Davis said there wasn't time to call security. If that's true, then the NBA should have a security person next to each bench, so that "calling security" means turning to that person and saying, "Hey, would you go see if my wife's OK?"

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But beyond that, this ought to be one of those things that blow over. Commissioner David Stern has said in no uncertain terms that players absolutely must not go into the stands under any circumstances, and Davis did that, so Stern will have to suspend him for at least a game or two to send the message that any circumstances means any circumstances.

Anything more than that would be an overreaction. Stern was criticized in some quarters for overreacting to the 2004 brawl by dropping long suspensions on Ron Artest, Jermaine O'Neal and Stephen Jackson of the Pacers.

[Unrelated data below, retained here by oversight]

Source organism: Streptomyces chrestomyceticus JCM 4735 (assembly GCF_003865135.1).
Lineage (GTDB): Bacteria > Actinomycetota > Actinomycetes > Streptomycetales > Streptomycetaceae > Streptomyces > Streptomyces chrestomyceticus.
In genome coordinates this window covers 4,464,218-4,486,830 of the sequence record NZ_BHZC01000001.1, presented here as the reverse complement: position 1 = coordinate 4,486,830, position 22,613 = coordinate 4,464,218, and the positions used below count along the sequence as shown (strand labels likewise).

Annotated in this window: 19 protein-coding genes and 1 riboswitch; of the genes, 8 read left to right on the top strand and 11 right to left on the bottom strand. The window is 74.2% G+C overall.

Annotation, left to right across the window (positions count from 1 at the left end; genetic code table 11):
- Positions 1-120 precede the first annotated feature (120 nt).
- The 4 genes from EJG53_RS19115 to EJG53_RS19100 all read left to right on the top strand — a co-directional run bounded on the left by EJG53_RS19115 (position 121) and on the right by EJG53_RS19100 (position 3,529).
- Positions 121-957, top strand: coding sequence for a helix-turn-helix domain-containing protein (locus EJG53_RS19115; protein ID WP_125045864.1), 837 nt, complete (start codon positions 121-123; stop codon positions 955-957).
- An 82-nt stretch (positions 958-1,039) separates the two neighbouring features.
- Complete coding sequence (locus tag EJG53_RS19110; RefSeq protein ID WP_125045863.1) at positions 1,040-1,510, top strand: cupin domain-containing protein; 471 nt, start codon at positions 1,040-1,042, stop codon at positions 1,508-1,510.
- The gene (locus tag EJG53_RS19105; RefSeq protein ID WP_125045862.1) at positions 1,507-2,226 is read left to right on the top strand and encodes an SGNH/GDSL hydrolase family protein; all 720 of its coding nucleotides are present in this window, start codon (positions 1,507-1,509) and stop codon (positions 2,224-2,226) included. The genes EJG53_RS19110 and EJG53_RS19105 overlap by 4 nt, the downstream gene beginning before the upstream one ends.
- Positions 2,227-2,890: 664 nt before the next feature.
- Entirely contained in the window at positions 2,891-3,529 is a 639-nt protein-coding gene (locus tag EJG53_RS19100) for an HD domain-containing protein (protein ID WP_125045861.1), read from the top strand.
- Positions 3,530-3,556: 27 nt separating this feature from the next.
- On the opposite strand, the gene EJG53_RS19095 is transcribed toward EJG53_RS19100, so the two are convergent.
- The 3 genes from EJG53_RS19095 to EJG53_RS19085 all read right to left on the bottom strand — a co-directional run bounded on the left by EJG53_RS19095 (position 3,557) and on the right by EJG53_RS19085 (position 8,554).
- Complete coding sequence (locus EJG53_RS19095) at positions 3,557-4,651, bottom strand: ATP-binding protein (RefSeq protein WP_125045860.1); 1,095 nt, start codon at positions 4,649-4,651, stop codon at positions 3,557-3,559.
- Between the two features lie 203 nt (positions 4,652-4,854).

I didn't think he overreacted then, and since I'm not sensing a lot of media outrage over the well-respected Davis' foray among the customers, he shouldn't be feeling much pressure to overreact this time either. Let's hope not.

Davis made a mistake. It's unlikely that his wife was in terrible danger in front of 20,000 witnesses, and likely that he could have frozen his wife's alleged harasser and alerted security by simply yelling into the crowd.

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But it was a minor mistake, understandable and forgivable. A two-game suspension would be plenty.

Previous column: The NFL selection committee?